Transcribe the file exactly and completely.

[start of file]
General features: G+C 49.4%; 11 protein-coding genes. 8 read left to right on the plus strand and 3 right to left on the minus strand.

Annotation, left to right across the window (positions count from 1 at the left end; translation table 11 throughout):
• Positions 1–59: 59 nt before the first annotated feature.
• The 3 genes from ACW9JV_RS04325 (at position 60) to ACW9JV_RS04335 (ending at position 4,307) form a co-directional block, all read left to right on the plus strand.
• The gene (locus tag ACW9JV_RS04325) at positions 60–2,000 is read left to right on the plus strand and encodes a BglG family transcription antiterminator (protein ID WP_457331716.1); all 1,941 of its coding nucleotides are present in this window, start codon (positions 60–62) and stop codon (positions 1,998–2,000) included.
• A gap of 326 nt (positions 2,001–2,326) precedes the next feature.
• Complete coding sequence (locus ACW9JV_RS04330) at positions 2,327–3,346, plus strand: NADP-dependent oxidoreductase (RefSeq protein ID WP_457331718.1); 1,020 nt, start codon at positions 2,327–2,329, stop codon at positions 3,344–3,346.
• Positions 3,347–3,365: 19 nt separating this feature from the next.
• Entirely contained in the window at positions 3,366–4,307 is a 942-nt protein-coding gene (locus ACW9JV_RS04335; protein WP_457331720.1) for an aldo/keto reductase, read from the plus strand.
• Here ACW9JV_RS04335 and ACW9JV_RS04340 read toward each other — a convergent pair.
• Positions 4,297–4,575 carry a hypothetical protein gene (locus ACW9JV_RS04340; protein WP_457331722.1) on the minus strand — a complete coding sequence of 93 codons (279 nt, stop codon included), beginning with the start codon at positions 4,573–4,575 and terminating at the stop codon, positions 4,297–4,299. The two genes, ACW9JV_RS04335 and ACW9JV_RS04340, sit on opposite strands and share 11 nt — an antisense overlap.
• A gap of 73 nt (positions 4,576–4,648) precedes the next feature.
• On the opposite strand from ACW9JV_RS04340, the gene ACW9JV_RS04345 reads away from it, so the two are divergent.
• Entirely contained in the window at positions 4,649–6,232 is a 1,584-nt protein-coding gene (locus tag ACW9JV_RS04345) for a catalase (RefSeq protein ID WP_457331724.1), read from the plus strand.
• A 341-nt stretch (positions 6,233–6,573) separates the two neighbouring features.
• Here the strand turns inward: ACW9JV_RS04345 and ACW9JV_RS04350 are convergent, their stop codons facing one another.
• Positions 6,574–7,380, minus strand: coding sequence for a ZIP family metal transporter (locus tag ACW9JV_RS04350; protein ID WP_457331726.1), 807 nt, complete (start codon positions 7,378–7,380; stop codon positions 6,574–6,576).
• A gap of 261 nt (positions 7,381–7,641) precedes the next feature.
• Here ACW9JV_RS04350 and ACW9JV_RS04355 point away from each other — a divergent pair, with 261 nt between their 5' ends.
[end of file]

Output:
General features: G+C 49.4%; 11 protein-coding genes. 8 read left to right on the plus strand and 3 right to left on the minus strand.

Annotation, left to right across the window (positions count from 1 at the left end; translation table 11 throughout):
• Positions 1–59: 59 nt before the first annotated feature.
• The 3 genes from ACW9JV_RS04325 (at position 60) to ACW9JV_RS04335 (ending at position 4,307) form a co-directional block, all read left to right on the plus strand.
• The gene (locus tag ACW9JV_RS04325) at positions 60–2,000 is read left to right on the plus strand and encodes a BglG family transcription antiterminator (protein ID WP_457331716.1); all 1,941 of its coding nucleotides are present in this window, start codon (positions 60–62) and stop codon (positions 1,998–2,000) included.
• A gap of 326 nt (positions 2,001–2,326) precedes the next feature.
• Complete coding sequence (locus ACW9JV_RS04330) at positions 2,327–3,346, plus strand: NADP-dependent oxidoreductase (RefSeq protein ID WP_457331718.1); 1,020 nt, start codon at positions 2,327–2,329, stop codon at positions 3,344–3,346.
• Positions 3,347–3,365: 19 nt separating this feature from the next.
• Entirely contained in the window at positions 3,366–4,307 is a 942-nt protein-coding gene (locus ACW9JV_RS04335; protein WP_457331720.1) for an aldo/keto reductase, read from the plus strand.
• Here ACW9JV_RS04335 and ACW9JV_RS04340 read toward each other — a convergent pair.
• Positions 4,297–4,575 carry a hypothetical protein gene (locus ACW9JV_RS04340; protein WP_457331722.1) on the minus strand — a complete coding sequence of 93 codons (279 nt, stop codon included), beginning with the start codon at positions 4,573–4,575 and terminating at the stop codon, positions 4,297–4,299. The two genes, ACW9JV_RS04335 and ACW9JV_RS04340, sit on opposite strands and share 11 nt — an antisense overlap.
• A gap of 73 nt (positions 4,576–4,648) precedes the next feature.
• On the opposite strand from ACW9JV_RS04340, the gene ACW9JV_RS04345 reads away from it, so the two are divergent.
• Entirely contained in the window at positions 4,649–6,232 is a 1,584-nt protein-coding gene (locus tag ACW9JV_RS04345) for a catalase (RefSeq protein ID WP_457331724.1), read from the plus strand.
• A 341-nt stretch (positions 6,233–6,573) separates the two neighbouring features.
• Here the strand turns inward: ACW9JV_RS04345 and ACW9JV_RS04350 are convergent, their stop codons facing one another.
• Positions 6,574–7,380, minus strand: coding sequence for a ZIP family metal transporter (locus tag ACW9JV_RS04350; protein ID WP_457331726.1), 807 nt, complete (start codon positions 7,378–7,380; stop codon positions 6,574–6,576).
• A gap of 261 nt (positions 7,381–7,641) precedes the next feature.
• Here ACW9JV_RS04350 and ACW9JV_RS04355 point away from each other — a divergent pair, with 261 nt between their 5' ends.